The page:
- It’s a good choice if you have chronic illnesses that require frequent or expensive treatments. That means that if you have a medical condition that will likely require hospital stays every year, or frequent, expensive medical treatments, a Medigap policy will save you money as opposed to buying an Advantage Plan. The copays under an Advantage Plan could be far greater than your monthly premium for a Medigap policy;
- You don’t need referrals to see specialists;
- You have a greater choice of doctors. There is no network of providers like with HMOs. Instead, Medigap coverage is “coast-to-coast.” Any doctor, hospital and medical provider who accepts Medicare assignment (that means they bill Medicare directly) has to take your Medigap insurance, regardless of which company you bought it from;
- Medigap works automatically and usually without any input from you, working together with your Medicare plan and filling in the coverage gaps after Medicare has paid for your pre-approved treatments. This ease-of-use is a big appeal of owning a Medigap policy; and
- It allows you to have a separate policy for your prescriptions, which you have the freedom to change yearly (to always have the lowest possible prescription prices) without affecting your doctor and hospital insurance. More specifically, if you want prescription drug insurance to go with your Medigap policy, as most people do, you would purchase a separate policy for that called Medicare Part D (think: D is for Drugs).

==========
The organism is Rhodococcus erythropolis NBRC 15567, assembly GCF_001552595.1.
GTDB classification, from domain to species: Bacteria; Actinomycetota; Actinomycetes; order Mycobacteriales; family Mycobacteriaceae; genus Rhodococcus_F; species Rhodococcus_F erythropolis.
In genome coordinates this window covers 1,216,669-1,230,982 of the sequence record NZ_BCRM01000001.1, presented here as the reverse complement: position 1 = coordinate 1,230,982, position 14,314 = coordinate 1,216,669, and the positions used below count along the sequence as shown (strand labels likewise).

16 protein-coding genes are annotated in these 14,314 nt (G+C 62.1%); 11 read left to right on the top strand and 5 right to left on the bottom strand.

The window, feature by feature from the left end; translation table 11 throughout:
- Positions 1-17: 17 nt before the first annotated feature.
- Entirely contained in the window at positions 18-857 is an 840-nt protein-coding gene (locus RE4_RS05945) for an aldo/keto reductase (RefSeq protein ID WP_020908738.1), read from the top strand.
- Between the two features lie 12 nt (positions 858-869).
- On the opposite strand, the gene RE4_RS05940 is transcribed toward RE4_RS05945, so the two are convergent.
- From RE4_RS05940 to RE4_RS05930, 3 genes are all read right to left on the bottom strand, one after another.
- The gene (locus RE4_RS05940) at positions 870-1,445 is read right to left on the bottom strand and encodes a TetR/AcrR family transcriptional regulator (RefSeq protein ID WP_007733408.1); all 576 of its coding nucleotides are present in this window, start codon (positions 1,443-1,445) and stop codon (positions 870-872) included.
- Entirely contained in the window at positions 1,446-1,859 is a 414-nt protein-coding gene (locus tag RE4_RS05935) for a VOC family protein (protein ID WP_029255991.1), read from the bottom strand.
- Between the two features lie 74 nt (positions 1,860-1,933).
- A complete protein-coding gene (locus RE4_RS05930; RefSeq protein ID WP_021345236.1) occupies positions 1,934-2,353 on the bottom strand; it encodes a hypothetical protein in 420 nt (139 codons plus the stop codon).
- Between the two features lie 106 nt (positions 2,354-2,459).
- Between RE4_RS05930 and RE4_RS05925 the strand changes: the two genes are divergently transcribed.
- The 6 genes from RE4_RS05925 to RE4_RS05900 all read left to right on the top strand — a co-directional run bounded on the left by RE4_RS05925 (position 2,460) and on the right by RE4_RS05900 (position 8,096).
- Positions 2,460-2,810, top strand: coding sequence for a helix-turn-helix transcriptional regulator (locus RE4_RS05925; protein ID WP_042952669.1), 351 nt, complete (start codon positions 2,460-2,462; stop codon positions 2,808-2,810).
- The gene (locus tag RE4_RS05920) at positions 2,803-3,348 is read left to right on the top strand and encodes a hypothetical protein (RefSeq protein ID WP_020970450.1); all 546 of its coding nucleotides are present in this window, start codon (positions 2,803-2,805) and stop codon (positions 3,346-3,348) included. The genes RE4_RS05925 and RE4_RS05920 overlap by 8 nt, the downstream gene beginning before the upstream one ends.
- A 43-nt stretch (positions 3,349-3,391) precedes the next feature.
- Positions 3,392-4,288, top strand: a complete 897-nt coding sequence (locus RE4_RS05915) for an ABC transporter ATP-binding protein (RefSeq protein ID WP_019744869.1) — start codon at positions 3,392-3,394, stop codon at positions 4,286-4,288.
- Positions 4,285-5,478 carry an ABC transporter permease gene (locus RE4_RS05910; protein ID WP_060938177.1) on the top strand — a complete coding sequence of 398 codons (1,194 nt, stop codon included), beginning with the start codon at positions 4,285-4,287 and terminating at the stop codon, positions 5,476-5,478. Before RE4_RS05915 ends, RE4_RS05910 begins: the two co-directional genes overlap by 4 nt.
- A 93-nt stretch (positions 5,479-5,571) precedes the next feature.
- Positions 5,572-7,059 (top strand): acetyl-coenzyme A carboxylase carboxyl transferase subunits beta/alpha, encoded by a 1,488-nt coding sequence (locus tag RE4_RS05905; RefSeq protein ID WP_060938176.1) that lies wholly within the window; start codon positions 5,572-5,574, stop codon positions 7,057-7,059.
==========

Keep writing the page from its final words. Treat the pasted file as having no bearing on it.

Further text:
Types of Medigap Policies: Medigap A to Medigap N
You’ll notice that all Medigap policies have alphabet names, from the letters A through N. The most popular Medigap policies are Plans F, G and N. The only difference among the plans is how much of the coverage gaps they will pay for you. For instance, Plan F will pay 100% of all gaps in hospital and doctor bills for you; therefore, you would have no copays at all, just your monthly payment for the insurance. That’s perfect for people who don’t like dealing with copays.
Plan G is almost identical to the Plan F, but is a little more economical because it doesn’t pay your annual Part B deductible. Plan N covers even less of the Part B gaps for you, and lets you handle some reasonable copays in exchange for a lower monthly price. You can check out the other Medigap policies (and what they cover) below. Keep in mind, though, that these other plans come with larger copays.